The April Garden

Is it really May already? I’m already looking into June and it’s hard to believe that April was just here not long ago. When the early spring season starts to silently awaken the life in the mountains, the garden starts to come alive.


Plants are bursting with new growth and blooms- The raspberries get their leaves in what seems like overnight, the strawberries are running everywhere, and bulbs flower with an array of colors.

Gram's spring bloom

This is the time of the year when the “to do” list is ever growing. Each time you cross one chore off the list, three more grow. April gardening is full of cleaning up and prepping spaces- hauling fertilizer, turning and tilling, mulching, thinning, and planting early seeds.


The cold cops all go in the ground after their transition period to the outside world. This year I grew 5 different kinds of kale- Scarlet, Starbor, Nero di Toscana, Dwarf Blue, & Dwarf Siberian, 2 kinds of cauliflower- Amazing & Romanesco, and 5 varities of broccoli- Packman, Calabrese, gypsy, Atlantic, & Arcadia.


Peas are always in early, along with the Swiss chard, beets, onions, escarole, lettuce, spinach, carrots, parsley root, and radishes. I love the snap peas, as well as oriental & snow peas, and pod peas. My favorite Swiss Chard variety is probably the bright lights, but I also grow individual varieties spanning the full color spectrum. This year I’m growing 7 varieties of beets, 11 types of carrots, 16 kinds of lettuce, 11 varieties of onions, 3 types of spinach, and 7 kinds of radishes.

Early seeds and plants just coming up

Early seeds and plants just coming up

The garlic is growing great. They look like strong and healthy stalks.


The bed of leaves and pine needles keeps the weeds down, ads mulch, and insulates in the winter.


The Swiss Chard is still growing strong from last year’s crop. The thick bed of leaves really keeps the root base alive  through the winter and they just flourish in the spring. I love having the chard, kale, collards, escarole, and radicchio greens to seek out for early spring meals.


A goof friend of mine recently was telling me about her garden and all the wonderful greens, lettuce and onions she was picking and enjoying with her husband. With a big smile, she added, “Well, you know, things just grow good with all that love.”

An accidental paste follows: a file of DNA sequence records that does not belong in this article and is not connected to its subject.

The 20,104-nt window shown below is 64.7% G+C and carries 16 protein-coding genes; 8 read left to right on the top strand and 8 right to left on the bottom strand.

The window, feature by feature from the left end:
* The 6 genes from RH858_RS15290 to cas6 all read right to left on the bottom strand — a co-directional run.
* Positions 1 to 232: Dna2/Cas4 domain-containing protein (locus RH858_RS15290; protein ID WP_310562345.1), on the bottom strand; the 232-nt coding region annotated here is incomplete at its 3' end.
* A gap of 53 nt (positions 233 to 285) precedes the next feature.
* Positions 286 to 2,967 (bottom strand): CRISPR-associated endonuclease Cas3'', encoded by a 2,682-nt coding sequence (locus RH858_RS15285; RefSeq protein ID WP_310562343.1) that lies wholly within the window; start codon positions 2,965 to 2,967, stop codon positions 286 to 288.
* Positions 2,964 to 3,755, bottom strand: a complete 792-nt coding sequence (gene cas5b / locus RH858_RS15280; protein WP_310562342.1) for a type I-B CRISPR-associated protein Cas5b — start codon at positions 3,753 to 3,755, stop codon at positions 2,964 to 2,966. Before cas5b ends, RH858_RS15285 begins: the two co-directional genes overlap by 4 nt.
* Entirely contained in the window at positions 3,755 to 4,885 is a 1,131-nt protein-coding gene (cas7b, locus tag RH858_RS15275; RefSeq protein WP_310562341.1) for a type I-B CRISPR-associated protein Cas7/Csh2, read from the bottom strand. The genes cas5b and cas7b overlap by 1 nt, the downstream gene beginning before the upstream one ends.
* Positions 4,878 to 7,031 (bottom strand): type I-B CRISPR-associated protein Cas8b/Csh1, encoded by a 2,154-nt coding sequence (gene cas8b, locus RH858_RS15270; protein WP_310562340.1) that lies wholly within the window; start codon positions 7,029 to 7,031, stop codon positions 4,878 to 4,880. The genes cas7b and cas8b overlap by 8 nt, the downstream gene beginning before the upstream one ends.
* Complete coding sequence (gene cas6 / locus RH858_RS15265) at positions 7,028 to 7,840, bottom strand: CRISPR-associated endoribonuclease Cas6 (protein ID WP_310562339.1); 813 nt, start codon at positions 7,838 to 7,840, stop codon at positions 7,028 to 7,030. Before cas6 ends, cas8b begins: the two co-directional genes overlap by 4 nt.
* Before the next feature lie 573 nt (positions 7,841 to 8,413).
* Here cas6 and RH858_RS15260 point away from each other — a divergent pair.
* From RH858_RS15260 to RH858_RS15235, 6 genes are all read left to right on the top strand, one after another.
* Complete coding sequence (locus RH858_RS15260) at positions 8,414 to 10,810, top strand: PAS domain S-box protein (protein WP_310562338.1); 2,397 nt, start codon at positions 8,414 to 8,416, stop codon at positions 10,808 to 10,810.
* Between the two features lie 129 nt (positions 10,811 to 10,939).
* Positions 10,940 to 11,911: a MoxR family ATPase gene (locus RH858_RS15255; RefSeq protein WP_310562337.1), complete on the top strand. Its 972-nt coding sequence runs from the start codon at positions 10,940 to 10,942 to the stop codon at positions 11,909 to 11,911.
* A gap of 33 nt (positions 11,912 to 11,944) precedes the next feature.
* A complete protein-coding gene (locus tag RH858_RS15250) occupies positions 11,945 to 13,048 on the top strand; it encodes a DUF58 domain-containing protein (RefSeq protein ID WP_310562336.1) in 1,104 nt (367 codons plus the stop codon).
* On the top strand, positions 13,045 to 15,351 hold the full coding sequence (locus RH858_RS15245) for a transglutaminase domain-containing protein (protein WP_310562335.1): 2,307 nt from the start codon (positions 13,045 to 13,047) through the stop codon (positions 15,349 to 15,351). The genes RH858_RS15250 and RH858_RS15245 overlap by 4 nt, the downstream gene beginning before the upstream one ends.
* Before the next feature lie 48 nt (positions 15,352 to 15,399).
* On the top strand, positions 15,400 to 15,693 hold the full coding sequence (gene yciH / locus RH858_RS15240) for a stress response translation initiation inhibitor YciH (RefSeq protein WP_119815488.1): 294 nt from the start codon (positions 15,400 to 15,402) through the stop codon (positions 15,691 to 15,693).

Happy Gardening with Love!


The Garden in January, February & March

Here’s what’s been happening in the garden and yard in January, February & March:

  • I cleaned out all of last years garden debris and pulled any posts or trellises.
  • Raspberries & Boysenberries– I got them all weeded, transplanted canes back into the bed, secured the support posts & wires, fertilized, and mulched. Ready to go for the season!
The garden in March.

The garden in March.

  • I pruned the lilacs and a few syringa and service berry bushes. I put cut branches into a rooting solution & planted 85 starts up on the hillside as an experiment to see if they will root. I may have missed the window of dormancy with the early spring, but it’s worth a shot.
My garden helper.

My garden helper.

  • I raked out the back flower bed (which I call Grama’s garden because many of the bulbs came from my Grama Day’s garden) & took down the temporary chicken fencing. I put fencing up for several years to give the plants a better chance of becoming established. With chickens roaming around this can be a real challenge.
One of Grama Day's Peonies I transplanted & haven't seen bloom yet.

One of Grama Day’s Peonies I transplanted & haven’t seen bloom yet.

Here’s what we’ve been eating from the garden in January, February & March:

  • We’re actually still eating a lot of fresh veggies from the garden. I’m digging carrots & beets every few weeks and have a good supply of bunching onions, leeks, Swiss chard, kale, collards, cilantro, parsley & other herbs like sage, oregano, mint, and thyme. The chives are just starting to poke out of their winter blanket.
Carrot and beet harvest in January.

Carrot and beet harvest in January.